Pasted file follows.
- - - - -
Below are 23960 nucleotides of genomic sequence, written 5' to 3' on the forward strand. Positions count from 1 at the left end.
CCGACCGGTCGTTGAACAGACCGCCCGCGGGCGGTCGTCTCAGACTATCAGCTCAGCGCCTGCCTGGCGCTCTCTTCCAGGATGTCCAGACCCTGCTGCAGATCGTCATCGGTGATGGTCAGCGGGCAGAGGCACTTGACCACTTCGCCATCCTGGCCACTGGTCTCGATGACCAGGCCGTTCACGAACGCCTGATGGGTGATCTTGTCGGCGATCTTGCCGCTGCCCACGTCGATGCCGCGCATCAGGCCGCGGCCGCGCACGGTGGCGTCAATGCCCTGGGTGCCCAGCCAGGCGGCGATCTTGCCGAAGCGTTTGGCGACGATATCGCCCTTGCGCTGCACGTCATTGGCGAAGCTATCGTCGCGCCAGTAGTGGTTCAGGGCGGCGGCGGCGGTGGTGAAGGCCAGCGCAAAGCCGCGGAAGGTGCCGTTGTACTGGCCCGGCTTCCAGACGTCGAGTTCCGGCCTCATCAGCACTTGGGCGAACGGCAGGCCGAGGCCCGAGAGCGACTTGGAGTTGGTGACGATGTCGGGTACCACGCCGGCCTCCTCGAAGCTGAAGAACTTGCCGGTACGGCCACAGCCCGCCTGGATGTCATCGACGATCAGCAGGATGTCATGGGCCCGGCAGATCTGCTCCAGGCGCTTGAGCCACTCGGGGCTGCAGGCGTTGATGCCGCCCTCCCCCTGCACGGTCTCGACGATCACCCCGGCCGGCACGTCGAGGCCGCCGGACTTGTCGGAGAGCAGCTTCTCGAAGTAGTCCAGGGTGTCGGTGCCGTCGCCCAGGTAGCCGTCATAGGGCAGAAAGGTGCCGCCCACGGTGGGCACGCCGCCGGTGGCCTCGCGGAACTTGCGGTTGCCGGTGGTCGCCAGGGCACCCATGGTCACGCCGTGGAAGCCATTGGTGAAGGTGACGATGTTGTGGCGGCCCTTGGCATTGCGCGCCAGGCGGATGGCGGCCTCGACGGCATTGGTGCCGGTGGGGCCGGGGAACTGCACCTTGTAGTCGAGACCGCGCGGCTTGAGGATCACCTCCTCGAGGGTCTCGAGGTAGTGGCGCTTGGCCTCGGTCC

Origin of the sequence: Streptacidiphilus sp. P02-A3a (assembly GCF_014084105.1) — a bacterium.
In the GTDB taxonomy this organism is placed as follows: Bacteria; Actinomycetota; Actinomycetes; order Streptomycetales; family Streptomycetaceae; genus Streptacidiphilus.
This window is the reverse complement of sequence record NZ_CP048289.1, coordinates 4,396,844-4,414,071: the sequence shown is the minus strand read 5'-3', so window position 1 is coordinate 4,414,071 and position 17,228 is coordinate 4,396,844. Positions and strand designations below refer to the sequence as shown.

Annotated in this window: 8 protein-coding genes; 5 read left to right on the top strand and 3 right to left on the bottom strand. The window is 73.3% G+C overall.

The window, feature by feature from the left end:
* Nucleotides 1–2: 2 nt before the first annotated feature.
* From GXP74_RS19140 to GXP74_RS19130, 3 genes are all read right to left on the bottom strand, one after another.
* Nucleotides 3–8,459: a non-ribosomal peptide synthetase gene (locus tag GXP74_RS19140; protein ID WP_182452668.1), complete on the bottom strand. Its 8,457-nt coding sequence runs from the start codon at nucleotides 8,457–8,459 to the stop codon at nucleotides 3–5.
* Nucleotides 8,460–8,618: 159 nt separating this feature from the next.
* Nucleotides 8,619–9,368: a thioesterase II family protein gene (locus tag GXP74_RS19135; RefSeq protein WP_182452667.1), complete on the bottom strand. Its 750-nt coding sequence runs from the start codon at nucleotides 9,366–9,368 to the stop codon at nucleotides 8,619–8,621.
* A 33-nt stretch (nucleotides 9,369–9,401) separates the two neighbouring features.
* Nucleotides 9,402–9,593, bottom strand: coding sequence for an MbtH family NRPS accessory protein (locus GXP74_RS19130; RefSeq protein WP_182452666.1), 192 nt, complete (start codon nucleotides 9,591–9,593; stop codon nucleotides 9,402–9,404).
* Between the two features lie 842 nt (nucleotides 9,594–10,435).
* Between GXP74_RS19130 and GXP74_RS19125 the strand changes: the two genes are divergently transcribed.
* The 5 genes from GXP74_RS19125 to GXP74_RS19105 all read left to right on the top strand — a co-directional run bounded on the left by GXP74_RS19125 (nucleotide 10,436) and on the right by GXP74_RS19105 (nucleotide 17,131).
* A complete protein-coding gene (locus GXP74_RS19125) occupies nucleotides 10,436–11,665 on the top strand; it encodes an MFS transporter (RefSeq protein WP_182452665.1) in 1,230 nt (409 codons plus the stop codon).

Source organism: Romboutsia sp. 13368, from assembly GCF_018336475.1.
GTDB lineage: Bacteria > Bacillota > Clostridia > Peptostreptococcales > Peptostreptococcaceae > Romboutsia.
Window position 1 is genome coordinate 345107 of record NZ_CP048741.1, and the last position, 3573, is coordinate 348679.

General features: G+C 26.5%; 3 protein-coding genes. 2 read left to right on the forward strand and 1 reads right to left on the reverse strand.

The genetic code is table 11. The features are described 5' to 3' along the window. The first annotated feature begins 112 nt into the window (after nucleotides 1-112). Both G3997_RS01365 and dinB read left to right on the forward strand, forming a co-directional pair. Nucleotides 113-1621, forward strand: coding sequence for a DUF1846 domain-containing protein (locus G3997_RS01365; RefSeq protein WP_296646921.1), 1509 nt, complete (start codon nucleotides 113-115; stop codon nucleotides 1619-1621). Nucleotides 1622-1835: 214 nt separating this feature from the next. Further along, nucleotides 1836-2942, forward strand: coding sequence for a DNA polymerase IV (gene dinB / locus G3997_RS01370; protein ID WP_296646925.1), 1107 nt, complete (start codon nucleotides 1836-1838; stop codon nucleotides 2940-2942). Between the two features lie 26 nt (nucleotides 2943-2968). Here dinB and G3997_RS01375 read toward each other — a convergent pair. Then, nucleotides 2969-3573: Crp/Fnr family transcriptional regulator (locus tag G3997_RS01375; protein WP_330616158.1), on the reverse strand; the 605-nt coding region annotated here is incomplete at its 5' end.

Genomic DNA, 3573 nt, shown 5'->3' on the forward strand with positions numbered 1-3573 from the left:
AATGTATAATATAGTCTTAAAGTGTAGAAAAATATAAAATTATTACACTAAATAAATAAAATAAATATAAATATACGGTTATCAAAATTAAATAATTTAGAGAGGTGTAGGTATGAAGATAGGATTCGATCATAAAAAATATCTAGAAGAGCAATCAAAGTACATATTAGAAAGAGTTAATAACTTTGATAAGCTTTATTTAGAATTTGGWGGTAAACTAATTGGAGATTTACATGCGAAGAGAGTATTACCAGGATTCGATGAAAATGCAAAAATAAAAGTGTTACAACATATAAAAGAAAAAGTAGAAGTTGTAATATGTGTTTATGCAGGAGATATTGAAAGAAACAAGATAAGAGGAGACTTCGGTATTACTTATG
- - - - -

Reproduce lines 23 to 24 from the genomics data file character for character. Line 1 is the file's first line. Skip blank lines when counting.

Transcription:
The genetic code is table 11. The features are described 5' to 3' along the window. The first annotated feature begins 112 nt into the window (after nucleotides 1-112). Both G3997_RS01365 and dinB read left to right on the forward strand, forming a co-directional pair. Nucleotides 113-1621, forward strand: coding sequence for a DUF1846 domain-containing protein (locus G3997_RS01365; RefSeq protein WP_296646921.1), 1509 nt, complete (start codon nucleotides 113-115; stop codon nucleotides 1619-1621). Nucleotides 1622-1835: 214 nt separating this feature from the next. Further along, nucleotides 1836-2942, forward strand: coding sequence for a DNA polymerase IV (gene dinB / locus G3997_RS01370; protein ID WP_296646925.1), 1107 nt, complete (start codon nucleotides 1836-1838; stop codon nucleotides 2940-2942). Between the two features lie 26 nt (nucleotides 2943-2968). Here dinB and G3997_RS01375 read toward each other — a convergent pair. Then, nucleotides 2969-3573: Crp/Fnr family transcriptional regulator (locus tag G3997_RS01375; protein WP_330616158.1), on the reverse strand; the 605-nt coding region annotated here is incomplete at its 5' end.

Genomic DNA, 3573 nt, shown 5'->3' on the forward strand with positions numbered 1-3573 from the left: